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Laser Sheet Optics

  1. Jul 8, 2013 #1
    Hello,

    I've been helping a graduate student out with his project which is planar laser-induced fluorescence. Part of the procedure involves generating a laser sheet with which to illuminate over the flame under study.

    Now, typically a usual procedure involves using a beam expander to spread the beam out followed by a cylindrical lens to focus the beam along a projected line.

    But now, my question is, would this procedure be possible using only spherical lenses, e.g. double convex lenses, plano concave, plano convex?

    And what are the equations involved to quantify these relationships between the source and the optics? I don't think that the regular [tex]\frac{1}{f}=\frac{1}{d_0}+\frac{1}{d_i}[/tex] equation will be applicable as we're talking about a collimated light source.

    Any advice would be greatly appreciated.
     
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  3. Jul 8, 2013 #2

    Andy Resnick

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    Not unless you are scanning the beam. Maybe if you had an ungodly amount of astigmatism...
     
  4. Jul 8, 2013 #3
    By scanning, do you mean deflection of the beam so as to sort of steer it? Sorry, I don't exactly get what it quite means... :confused:
     
  5. Jul 9, 2013 #4

    Andy Resnick

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    Yes.
     
  6. Jul 9, 2013 #5
    But then, how would that possibly aid in creating a thin laser sheet?
     
  7. Jul 10, 2013 #6

    Andy Resnick

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    I envision an f-θ optical system (no cylindrical optics) producing a gaussian beam with a Rayleigh range somewhat longer than the dimension of your imaging volume- the beam will be approximately constant diameter through the imaging volume. Then, scanning the beam (using a galvo, rotating mirror, etc. located at the appropriate plane) will linearly scan the beam through your imaging volume.
     
  8. Jul 13, 2013 #7
    Ah, I have never heard of this set up, but it should be interesting enough to consider.

    How wide is the image scanning range usually for an [itex]f{\theta}[/itex] system? Does it only work for a specific wavelength as well as repetition rate of the laser, e.g. pulsed or CW?

    Thank you so much for your input on the matter!

    EDIT:

    I've been trying to come up with an optical setup for an adjustable laser sheet, i.e. able to vary the length of the sheet. I get that spreading the sheet would lessen its power per unit area, but I just don't know whether there are commercially available optics to be able to do this kind of stuff already...
     
    Last edited: Jul 13, 2013
  9. Jul 14, 2013 #8

    Andy Resnick

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    Without any information about your system requirements, it's impossible to say.
     
  10. Jul 16, 2013 #9
    We are looking to illuminate a pre-mixed OH flame and collect the fluorescence emitted by the OH. This is a typical planar laser-induced fluorescence setup, which consists of an Nd:YAG, dye laser, and wavelength extender. The output is a ~300 nm laser beam with about. Take laser beam diameter is about 4 mm.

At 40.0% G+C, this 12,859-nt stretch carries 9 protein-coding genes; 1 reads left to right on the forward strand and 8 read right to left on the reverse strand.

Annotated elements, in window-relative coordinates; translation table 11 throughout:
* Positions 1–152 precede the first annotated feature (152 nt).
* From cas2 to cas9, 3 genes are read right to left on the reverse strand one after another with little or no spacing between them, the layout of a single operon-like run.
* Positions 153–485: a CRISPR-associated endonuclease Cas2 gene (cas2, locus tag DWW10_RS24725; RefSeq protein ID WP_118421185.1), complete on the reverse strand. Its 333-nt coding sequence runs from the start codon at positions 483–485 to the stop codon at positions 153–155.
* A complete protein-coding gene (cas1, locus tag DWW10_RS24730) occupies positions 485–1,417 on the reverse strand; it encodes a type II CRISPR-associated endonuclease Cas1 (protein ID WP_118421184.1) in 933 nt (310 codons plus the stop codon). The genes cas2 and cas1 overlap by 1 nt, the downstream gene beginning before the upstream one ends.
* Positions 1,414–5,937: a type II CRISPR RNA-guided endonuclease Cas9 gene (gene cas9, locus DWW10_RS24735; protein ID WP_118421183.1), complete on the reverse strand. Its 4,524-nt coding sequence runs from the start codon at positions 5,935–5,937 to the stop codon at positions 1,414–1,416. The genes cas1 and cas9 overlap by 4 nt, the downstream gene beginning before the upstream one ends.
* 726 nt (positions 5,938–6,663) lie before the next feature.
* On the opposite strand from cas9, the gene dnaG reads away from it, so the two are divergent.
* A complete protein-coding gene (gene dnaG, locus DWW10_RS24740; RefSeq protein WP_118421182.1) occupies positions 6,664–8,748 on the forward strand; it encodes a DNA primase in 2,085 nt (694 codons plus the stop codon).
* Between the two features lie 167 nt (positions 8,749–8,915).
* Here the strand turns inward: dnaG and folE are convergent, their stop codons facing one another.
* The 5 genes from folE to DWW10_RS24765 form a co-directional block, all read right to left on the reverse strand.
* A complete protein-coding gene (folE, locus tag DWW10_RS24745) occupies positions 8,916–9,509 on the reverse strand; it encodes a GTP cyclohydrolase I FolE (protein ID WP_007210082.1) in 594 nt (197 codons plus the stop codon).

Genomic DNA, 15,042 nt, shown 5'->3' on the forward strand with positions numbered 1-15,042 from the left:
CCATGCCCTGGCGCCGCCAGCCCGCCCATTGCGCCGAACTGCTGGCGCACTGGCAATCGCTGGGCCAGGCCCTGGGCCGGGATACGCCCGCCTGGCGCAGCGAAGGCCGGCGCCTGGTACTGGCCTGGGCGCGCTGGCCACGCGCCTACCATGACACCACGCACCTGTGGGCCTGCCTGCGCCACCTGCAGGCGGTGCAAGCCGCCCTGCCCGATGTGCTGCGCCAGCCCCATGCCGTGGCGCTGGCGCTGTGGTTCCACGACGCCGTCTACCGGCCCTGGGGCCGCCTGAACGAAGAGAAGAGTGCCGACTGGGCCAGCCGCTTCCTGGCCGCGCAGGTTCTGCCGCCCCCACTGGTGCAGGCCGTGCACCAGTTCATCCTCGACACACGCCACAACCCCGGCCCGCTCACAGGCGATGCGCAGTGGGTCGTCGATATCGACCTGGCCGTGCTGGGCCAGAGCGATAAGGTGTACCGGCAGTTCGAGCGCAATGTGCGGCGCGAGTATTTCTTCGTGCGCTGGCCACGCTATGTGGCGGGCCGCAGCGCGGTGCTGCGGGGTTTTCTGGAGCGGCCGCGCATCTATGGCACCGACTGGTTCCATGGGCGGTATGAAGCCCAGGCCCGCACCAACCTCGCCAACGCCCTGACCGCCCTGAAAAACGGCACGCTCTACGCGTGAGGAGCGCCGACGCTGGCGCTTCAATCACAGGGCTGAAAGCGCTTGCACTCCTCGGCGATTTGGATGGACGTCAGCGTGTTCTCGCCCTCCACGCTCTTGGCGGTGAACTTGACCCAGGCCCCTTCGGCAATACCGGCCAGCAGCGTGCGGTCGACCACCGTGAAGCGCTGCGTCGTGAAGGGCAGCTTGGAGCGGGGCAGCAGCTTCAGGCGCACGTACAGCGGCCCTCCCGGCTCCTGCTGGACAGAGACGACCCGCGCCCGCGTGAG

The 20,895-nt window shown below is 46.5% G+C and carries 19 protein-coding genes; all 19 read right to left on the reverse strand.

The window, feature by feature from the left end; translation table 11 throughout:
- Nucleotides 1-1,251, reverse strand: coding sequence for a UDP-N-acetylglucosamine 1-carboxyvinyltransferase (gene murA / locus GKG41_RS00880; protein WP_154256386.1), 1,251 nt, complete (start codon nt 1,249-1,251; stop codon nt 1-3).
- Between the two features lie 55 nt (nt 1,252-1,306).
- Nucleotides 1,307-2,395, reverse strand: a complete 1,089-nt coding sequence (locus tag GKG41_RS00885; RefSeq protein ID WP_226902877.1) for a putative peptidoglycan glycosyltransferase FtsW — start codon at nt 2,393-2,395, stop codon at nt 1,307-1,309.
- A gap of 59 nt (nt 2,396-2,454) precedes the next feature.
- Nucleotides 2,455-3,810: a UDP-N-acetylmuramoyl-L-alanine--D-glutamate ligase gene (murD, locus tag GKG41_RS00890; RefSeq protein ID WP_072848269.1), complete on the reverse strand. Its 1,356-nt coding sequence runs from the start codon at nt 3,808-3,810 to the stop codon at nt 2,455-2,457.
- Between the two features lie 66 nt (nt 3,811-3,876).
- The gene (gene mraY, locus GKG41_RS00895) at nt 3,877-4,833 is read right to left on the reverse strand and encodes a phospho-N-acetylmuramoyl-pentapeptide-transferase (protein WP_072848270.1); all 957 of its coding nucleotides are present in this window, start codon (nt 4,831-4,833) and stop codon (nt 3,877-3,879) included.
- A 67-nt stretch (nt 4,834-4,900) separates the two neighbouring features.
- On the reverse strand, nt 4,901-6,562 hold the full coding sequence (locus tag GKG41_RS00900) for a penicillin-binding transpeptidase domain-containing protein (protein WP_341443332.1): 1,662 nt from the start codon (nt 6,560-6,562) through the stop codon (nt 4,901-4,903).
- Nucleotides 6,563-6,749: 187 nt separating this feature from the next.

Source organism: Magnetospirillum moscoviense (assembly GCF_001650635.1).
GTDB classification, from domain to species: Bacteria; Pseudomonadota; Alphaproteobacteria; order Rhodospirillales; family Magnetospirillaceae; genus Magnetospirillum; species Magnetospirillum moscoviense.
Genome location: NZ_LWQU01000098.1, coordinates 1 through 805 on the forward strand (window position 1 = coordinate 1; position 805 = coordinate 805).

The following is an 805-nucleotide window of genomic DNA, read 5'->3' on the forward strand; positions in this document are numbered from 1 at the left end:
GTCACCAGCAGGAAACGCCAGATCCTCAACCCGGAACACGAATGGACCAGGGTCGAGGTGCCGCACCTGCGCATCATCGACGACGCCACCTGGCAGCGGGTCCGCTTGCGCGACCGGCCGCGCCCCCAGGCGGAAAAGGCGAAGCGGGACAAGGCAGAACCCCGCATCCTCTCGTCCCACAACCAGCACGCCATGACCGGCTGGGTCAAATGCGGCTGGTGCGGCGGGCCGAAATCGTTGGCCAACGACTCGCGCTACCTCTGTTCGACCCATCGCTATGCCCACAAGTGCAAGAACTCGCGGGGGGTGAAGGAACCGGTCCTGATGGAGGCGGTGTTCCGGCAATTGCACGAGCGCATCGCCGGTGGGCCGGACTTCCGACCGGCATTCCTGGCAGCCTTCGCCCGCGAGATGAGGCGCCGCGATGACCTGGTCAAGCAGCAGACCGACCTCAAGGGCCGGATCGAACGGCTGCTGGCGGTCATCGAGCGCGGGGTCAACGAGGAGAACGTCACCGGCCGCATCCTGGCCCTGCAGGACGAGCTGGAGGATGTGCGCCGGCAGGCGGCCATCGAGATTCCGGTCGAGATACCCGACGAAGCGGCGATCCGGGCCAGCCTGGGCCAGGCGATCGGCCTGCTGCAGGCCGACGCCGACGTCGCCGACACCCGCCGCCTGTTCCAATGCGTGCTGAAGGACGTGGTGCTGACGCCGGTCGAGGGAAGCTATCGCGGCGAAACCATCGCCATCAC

------------------------

    Alright, let's forget about the constraints and consider a regular laser sheet optical setup.

    We would normally use a cylindrical plano-concave lens to expand the beam and a spherical plano-convex lens to collimate it. The thinnest possible laser sheet width is at the focal point of the spherical lens, which should be less than the beam diameter. I also want to be able to image the 2D profile of this flame, so I need to make as thin of a laser sheet as possible. I should probably add a cylindrical lens somewhere in this optical setup, but I’m not sure whether it would be better to place it before or after the spherical lens.

    Any thoughts? Should I just keep to the simple two-lens setup or would it help to add another lens to better achieve my purpose?
     
  11. Jul 17, 2013 #10

    Andy Resnick

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    Let's back up a bit- the beam post-lenses can't have certain properties in excess of the 'original' beam. Specifically, if the beam is Gaussian (which it probably is, but I don't know what the 'wavelength extender' does), the product of minimum beam waist (ω) and beam divergence (θ) is constant. If you expand the beam (increase the beam waist), you decrease the divergence ('collimating the beam')- and vice-versa. You provided a measure of the waist but not the divergence. The product ωθ is important to determine because it will set a constraint on your probe volume- how 'thin' the laser sheet is, and the length over which the sheet is sufficiently thin.

    But you haven't specified the probe volume, either.

    Here's an example- say the original beam has a waist of 2mm and divergence of 1 milliradian. Then, if I want a laser sheet with a minimum (half-)thickness of 0.05mm, the divergence is 40 millirad, meaning the laser sheet is .45mm (half-) thick 1cm away from the 'best focus'. Does that meet your spec? Another way to specify the probe volume is that the sheet thickness does not vary by more than 50% over than 1 cm distance, and that will provide a bound on the minimum thickness.

    Next- you are using a wavelength of 300nm. This *severely* constrains the suitable materials, meaning the optical components are going to be expensive. Also, since the wavelength is not visible, do you know how to align the optics?

    IMO, based on the contents of this thread, you are well-advised to simply use a cylindrical lens (you still need to calculate the focal length that will result in a suitable probe volume).
     
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